LG OLED Vs. Samsung QD-OLED: Which Has the Best TV Tech?

Before we get into a more detailed discussion of our evaluation, we need to explain a little about OLED TV technology in general, and how the sets from Samsung and LG differ from each other.

OLED, short for organic light-emitting diode, is what’s called an emissive technology, meaning that each individual pixel gives off its own light. Because each individual pixel goes from bright to fully off, OLED TVs can produce true deep black tones.

In contrast, most TVs are LCD sets, and these require a separate LED backlight behind the screen. That backlight is always on, so an LCD set needs to selectively block that light in certain areas of the screen in dark scenes — but some light always leaks into adjacent areas of the screen. That’s why on LCD TVs even the inkiest shadows often look more gray than jet black. (This can be addressed with a feature called local dimming, but on sets that have it you may see “blooming,” or bright halos around light objects on dark backgrounds. This is less prevalent on some newer LCD sets that use Mini LEDs and a very large number of local dimming zones.)

Up until this year, all OLED TVs used a technology called WOLED. This approach uses a white OLED light source — it combines blue and yellow OLED material to produce a white light — plus color filters to produce the red, green, and blue colors of the spectrum. Because color filters absorb some of that brightness, these sets add a white sub-pixel that bypasses the color filter to add extra brightness. The downside is that at the highest brightness levels required for HDR content, that extra white sub-pixel can sometimes make colors look a bit washed out.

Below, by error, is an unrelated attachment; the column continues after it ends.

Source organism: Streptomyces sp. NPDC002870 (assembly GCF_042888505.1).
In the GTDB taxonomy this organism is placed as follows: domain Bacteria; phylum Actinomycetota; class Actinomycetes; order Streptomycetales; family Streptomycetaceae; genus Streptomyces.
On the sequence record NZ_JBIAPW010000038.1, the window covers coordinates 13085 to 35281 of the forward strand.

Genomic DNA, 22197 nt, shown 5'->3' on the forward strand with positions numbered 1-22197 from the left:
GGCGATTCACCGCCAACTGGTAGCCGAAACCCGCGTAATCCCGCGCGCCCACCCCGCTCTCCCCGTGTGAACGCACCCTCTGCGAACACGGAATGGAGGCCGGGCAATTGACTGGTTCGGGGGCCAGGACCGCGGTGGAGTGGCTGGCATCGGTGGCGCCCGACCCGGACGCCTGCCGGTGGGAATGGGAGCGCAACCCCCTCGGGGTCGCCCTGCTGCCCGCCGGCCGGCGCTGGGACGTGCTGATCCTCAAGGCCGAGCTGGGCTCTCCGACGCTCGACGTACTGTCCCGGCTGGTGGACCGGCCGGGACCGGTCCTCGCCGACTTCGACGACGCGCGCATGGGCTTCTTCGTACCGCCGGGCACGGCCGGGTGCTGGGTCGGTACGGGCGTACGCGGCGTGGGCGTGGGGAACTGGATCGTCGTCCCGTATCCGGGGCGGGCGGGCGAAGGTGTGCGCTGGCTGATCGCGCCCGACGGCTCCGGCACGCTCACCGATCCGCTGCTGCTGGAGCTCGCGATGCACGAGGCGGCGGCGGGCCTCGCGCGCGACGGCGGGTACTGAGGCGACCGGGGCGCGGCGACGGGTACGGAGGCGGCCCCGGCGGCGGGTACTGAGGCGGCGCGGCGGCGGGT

QD-OLED TVs, which are being offered by Samsung and Sony this year, take a different approach by using quantum dots — nano-sized crystals — in place of color filters. Much like the QLED LCD TVs we see from several companies, including Samsung, QD-OLED sets use a blue OLED light source, with quantum dot material producing red and green light. (The size and composition of the quantum dots determine the colors they emit when hit with a blue light.) Because these TVs don’t use color filters in front of the light source, QD-OLED TVs have the potential to reach higher peak brightness levels without losing any contrast. Additionally, the quantum dots help retain the vibrancy of the picture’s colors at higher brightness levels.


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